Bay Area author Elaine Lee changed travel writing for good

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Bay Area author Elaine Lee traveled to 69 countries and curated a forum of ideas in her anthologies.

Courtesy of Elaine Lee

There has been a recent explosion of travel stories from hosts who push borders — ranging from “Stanley Tucci: Searching for Italy” to “Taste the Nation with Padma Lakshmi” or Stephen Satterfield’s recent series “High on the Hog” — but no one else in the Bay Area shaped the world of travel writing quite like Elaine Lee. 

The long-time Berkeley resident expanded the horizons for Black women travel in 1997 with her seminal collection “Go Girl: The Black Woman’s Book of Travel and Adventure.” 

The anthology featured 52 stories from Black women visiting the corners of the planet — from Colombia to China to Australia — along with their reflections on the world and their place in it. 

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Contributors included Maya Angelou, Gwendolyn Brooks and Alice Walker, and the book was peppered with revelations of identity and space as a mirror to new travelers’ experiences. Angelou, for instance, excerpted her book “All God’s Children Need Traveling Shoes,” wherein the author attempts to distinguish her Black American identity while traveling. 

FILE: Maya Angelou speaks to a sold-out crowd at the Paramount Theater on April 25, 2009, in Austin, Texas.

FILE: Maya Angelou speaks to a sold-out crowd at the Paramount Theater on April 25, 2009, in Austin, Texas.

Gary Miller/FilmMagic

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Countless stories later, a second travel anthology, titled “Go Girl: Journeys Reimagined,” is slated for release in January 2024, Lee said. It’s an updated edition of the beloved travel anthology with 33 new travel tales, poems and photos.

The self-proclaimed “Wander Woman,” Lee has traveled to 69 countries while completing four solo trips around the globe. When she doesn’t have a suitcase in tow, she works in real estate law. 

Lee also created U Go Gurl, an online resource specifically for African American women travelers that was an early template for travel blogging. (One tip for solo travel is to try the “fake wedding band approach” to deflect unwanted attention.)

More than 25 years since the publication of the book that was her breakthrough, Lee decided to revisit the anthology for a modern update. 

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“Traveling has also become more recreational,” she said. “Most Black travel in my world was primarily utilitarian. You’re going to a funeral or you’re going to a wedding or to help somebody move or something like that. Black people are traveling in a lot different ways than they were 20 years ago.”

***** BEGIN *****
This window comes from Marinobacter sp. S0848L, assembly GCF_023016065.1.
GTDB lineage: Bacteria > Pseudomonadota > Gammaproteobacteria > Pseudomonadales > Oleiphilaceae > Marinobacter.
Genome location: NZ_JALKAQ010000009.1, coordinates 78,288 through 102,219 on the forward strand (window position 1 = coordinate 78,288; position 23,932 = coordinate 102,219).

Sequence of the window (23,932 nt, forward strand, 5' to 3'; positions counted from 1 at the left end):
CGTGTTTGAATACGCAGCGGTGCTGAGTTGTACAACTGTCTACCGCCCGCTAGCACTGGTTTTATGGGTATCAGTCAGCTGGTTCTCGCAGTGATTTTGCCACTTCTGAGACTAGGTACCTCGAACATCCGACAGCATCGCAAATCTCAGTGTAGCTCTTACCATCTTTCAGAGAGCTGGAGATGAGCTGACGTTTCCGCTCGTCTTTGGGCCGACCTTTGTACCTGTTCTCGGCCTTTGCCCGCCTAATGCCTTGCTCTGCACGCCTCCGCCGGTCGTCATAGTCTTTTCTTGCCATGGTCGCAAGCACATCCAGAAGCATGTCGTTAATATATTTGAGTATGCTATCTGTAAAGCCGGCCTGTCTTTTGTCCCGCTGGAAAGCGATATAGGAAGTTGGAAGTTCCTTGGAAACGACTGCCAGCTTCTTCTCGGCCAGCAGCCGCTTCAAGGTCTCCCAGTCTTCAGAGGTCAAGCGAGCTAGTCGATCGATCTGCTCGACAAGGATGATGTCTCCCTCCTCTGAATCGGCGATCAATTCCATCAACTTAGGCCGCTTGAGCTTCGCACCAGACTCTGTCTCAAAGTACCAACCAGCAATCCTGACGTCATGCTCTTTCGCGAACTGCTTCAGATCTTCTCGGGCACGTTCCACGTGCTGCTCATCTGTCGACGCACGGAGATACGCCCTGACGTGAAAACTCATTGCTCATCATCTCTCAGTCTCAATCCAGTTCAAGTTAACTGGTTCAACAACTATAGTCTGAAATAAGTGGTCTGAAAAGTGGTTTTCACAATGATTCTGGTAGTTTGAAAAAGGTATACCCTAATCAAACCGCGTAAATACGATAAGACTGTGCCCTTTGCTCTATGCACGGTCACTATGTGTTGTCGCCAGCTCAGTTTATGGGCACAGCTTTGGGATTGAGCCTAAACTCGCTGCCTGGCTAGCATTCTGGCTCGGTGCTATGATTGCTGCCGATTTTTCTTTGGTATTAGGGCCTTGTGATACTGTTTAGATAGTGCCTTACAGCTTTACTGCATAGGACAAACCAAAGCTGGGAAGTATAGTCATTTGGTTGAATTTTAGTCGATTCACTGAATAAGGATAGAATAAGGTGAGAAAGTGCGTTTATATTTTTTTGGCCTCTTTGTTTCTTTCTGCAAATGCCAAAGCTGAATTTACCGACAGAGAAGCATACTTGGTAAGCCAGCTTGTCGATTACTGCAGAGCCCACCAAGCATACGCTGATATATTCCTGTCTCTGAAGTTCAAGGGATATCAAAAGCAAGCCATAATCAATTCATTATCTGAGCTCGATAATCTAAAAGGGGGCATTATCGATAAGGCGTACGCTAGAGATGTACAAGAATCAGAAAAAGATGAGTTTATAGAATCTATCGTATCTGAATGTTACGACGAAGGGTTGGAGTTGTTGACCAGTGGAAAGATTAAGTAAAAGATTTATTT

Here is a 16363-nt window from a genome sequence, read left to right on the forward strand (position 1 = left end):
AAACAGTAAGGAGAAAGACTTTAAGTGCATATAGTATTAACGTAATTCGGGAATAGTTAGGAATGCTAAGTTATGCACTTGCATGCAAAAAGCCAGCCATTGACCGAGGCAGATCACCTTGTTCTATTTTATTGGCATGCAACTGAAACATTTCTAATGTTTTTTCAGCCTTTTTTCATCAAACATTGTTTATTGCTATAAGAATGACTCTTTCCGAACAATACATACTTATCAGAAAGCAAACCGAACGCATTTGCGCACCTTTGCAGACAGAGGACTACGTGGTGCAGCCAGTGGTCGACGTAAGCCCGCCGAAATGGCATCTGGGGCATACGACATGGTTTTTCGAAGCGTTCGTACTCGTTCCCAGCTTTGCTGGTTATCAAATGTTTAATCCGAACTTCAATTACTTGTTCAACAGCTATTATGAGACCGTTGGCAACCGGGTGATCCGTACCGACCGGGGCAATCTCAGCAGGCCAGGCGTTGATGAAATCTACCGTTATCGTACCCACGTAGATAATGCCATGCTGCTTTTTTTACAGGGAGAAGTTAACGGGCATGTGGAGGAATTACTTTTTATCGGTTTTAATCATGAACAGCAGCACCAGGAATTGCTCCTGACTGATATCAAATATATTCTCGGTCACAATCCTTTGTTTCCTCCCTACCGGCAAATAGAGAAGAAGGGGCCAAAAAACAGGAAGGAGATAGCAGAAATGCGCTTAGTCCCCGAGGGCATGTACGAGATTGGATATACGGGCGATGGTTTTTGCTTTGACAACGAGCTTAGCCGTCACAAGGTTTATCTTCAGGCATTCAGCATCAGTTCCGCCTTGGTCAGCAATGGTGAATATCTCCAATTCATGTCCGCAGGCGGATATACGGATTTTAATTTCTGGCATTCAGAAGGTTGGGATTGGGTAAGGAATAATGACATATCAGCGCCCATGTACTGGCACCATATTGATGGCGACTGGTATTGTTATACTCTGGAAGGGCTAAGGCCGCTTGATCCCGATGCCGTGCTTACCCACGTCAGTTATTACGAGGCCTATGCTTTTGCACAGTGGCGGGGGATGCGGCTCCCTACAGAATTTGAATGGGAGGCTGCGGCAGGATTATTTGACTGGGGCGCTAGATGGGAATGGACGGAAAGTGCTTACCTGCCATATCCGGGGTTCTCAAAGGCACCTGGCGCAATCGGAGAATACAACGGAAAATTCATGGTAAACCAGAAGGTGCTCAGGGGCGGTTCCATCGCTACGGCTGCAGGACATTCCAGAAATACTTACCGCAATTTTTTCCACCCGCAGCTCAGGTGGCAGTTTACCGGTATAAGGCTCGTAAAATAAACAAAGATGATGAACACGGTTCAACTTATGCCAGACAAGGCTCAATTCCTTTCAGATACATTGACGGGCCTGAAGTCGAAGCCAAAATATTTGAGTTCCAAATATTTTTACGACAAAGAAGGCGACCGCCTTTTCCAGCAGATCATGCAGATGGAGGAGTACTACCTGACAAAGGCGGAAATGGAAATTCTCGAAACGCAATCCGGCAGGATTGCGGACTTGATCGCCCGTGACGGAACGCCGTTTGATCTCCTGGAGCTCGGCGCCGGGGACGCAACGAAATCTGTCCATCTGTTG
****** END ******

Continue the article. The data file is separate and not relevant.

A follow-up travel anthology titled “Go Girl: Journeys Reimagined” is coming January 2024, Elaine Lee said.

A follow-up travel anthology titled “Go Girl: Journeys Reimagined” is coming January 2024, Elaine Lee said.

Courtesy of Elaine Lee

Lee wanted to help others who were unfamiliar with traveling for leisure because she had to learn it herself on her own. Although she traveled in her 20s for work or family obligations, it wasn’t until she was 38 working as a civil rights attorney that a friend suggested she take time off to rest. 

The entire travel industry has transitioned in ways that Lee couldn’t have anticipated when “Go Girl” was originally published, shifts such as high-speed trains, traveler’s checks and the increased use of credit cards, to name a few. Or for how people prepare and educate themselves before traveling.

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“The internet was not prominent when I did my first book, and now so many people are blogging” she said. “That’s like a whole new way of communicating travel information.”

However, in the face of so many adaptations, Lee noted how certain qualities about travel writing have remained the same. 

“One thing that is consistent is that there are so few places for the Black woman’s voice to be heard,” she said. “[The anthology] was published in 1997 and there’s not been another Black woman’s travel anthology published since then. And there’s a lot of new voices that need to be heard.” 

FILE: Daria McKnight kayaks outside Richmond in 2021 with Outdoor Afro, an organization created by Oakland’s Rue Mapp that aims to get more Black people to experience the outdoors.

FILE: Daria McKnight kayaks outside Richmond in 2021 with Outdoor Afro, an organization created by Oakland’s Rue Mapp that aims to get more Black people to experience the outdoors.

San Francisco Chronicle/Hearst N/Hearst Newspapers via Getty Images

Some of those voices included in the revised and expanded anthology include the host of National Geographic show “Black Travel Across America” Martinique Lewis as well as Outdoor Afro creator Rue Mapp, both of whom are from Oakland. Mapp’s outdoor travel book “Nature Swagger” even includes a story from Lee as well. 

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Lee said that she created the anthology after noticing how there were no role models for her. There were not many Black women who traveled around the world and it seemed unsafe at the time. That left her ill at ease, so she picked up her pen and asked others to do the same. 

“I’m … grateful to be able to provide a forum for ideas that don’t have mainstream appeal,” Lee said.



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